There's only one way to stop hate, if we're willing. But are we?
Growing up as a preacher's kid and a preacher's grandkid and a preacher's niece, you see things in life at an early age that many may never see. Some things are heartbreakingly beautiful, and you feel blessed to experience them. Some impossibly sad, and you feel burdened to know them. And some are so hateful you can't understand them at all.
And for good reason.
Growing up in my family, we weren't safeguarded against the seriousness of life. Or the reality of it. A safe space? That was the closet we hung out in when the tornado sirens started.
Because I was raised during a time kids rode bikes without helmets and played on playgrounds with hard edges, I understood life held a certain amount of pain. And that was okay. It made the days you left the playground without skinned knees more of a success.
No blood or band-aids today! I'm getting the hang of this playing business.
But the pain I never could adjust to was watching my family attacked without cause. Being in ministry isn't a bunch of delivering casseroles and chatting with the elderly. Although, admittedly, that happens.
It's dealing with people in pain, people who cause pain, and, at times, entire groups who simply hate you for existing at all. I can't even count all the bite marks in my tongue from staying silent while grandpa, my uncles, or my dad sat patiently through accusations, attacks, lies, and verbal abuse from this angry person or that angry group.
The men in my family are why I know what real strength looks like: It's calm. It's generous. It's charitable. And it suffers in silence for the good of others. It's also very masculine, but that's a delicious blog for another day.
As a kid, I learned quickly that hurting people hurt people, angry people rage, and sometimes people hate you for no reason at all. Inside of them, something is broken. Or dark. Or dead. And no earthly power can right them.
I'm not going to say I took it all with stoic indifference, let alone grace. Personally, I wanted to punch these people in the nose, but that would have only gotten me grounded.
That didn't mean, however, I didn't reach my tolerance limit a few times.
"I hate them," a disgusted teen version of myself told my father one day. "They're just a bunch of freaking haters. And I'm sick of it. I really hate them."
Dad, because he's groovy like that, asked me a question that has served to cool my temper frequently over the years. "And how does that make you any different than them?"
Ah, man. I knew what was coming: a life lesson. And this life lesson was going to suck.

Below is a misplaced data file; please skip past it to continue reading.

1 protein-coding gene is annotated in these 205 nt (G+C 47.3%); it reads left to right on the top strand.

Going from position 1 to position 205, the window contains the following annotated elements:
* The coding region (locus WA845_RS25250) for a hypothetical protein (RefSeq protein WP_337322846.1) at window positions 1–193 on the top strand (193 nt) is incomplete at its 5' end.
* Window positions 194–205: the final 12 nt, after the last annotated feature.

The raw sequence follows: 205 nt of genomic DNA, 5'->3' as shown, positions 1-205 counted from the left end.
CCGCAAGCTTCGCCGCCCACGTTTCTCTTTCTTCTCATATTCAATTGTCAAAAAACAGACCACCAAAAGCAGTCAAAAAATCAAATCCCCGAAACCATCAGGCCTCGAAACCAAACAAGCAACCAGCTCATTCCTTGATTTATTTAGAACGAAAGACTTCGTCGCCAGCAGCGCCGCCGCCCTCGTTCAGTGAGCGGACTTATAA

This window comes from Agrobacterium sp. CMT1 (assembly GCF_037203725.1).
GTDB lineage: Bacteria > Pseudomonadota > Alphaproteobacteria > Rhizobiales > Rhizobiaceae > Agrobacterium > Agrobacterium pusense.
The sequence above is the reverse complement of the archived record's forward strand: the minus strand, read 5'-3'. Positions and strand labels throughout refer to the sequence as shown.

First, before he unloaded whatever weighty wisdom I would need to consider, I offered up my best argument: 1) they hated us first, 2) they need a taste of their own medicine, 3) I have good reason to hate them, while they hate us for no reason at all.
It didn't get me far.
"If you hate them," Dad countered, "then you're acting exactly like them. You're doing what you know is wrong. You've become no different than them. Is that what you want? To become like them?"
At the time, I didn't know the word to describe how I felt at that thought. Now I do; it's "repulsed."
He explained that it wasn't good enough to not repay hate with hate or act out my anger. This wasn't only about my actions, but my heart. God calls us to not hate, but He also calls us to take a giant leap further and love.
"But to you who are willing to listen, I say, love your enemies! Do good to those who hate you." Luke 6:27
Man, I just knew I was going to hate this lesson.
The idea of loving a hated enemy, of course, struck me as completely impossible. And, at times, it still does.
Because it is.
Loving our enemies isn't in us. We can't love like that on our own. God, however, can. And does. And shares that love with us, if we'll only ask. But that means we also give Him the right to seek the vengeance or not seek the vengeance we so badly desire.
Man, seriously unpleasant lesson.
The thing is, in life, we will often have good cause to hate. Society will often encourage us to do exactly that, in fact. And to seek revenge. Or to give as good as we got. What that same society won't tell you is that hate will destroy you, too. It'll hollow you out. It'll rip away your peace. It'll torment your mind. It'll sicken your body. It'll rob you of joy even on the lovely days, even in the celebratory moments, because hate has a thin, runny consistency and, once poured out, it gets on everything.
We can let it go. We can forgive and move on. We can release hate because Jesus, who wasn't only a man of incredible words, was a man of incomprehensible action. He didn't only instruct us to love our enemies, He showed us exactly how while hanging on a cross.
"Father, forgive them, for they don't know what they are doing."
My family and I watched "Woodlawn" this weekend, which ended up being incredibly coincidental. The movie is about a school in Alabama that overcomes racial division by stopping the finger pointing, stopping the rhetoric, stopping all the airing of grievances and weighing of victimhood and seeking of revenge and turning to Jesus.
These football players chose to stop the repetitive war - where no one was winning, anyway - and leave the past behind by coming together, asking Jesus into their lives, and letting Him change how they treated each other. By coming together, praying together, and letting go of all their anger, they were able to inspire their entire school, which inspired their community, which inspired other schools, which affected their entire town.
They found peace and unity in their community and they didn't need a single march, protest, or counter-protest to do it.
We really can have unity in our nation and here's the historic, tried and tested, formula to do just that. So the question shouldn't be
we end racial division, it's whether or not we're
willing to do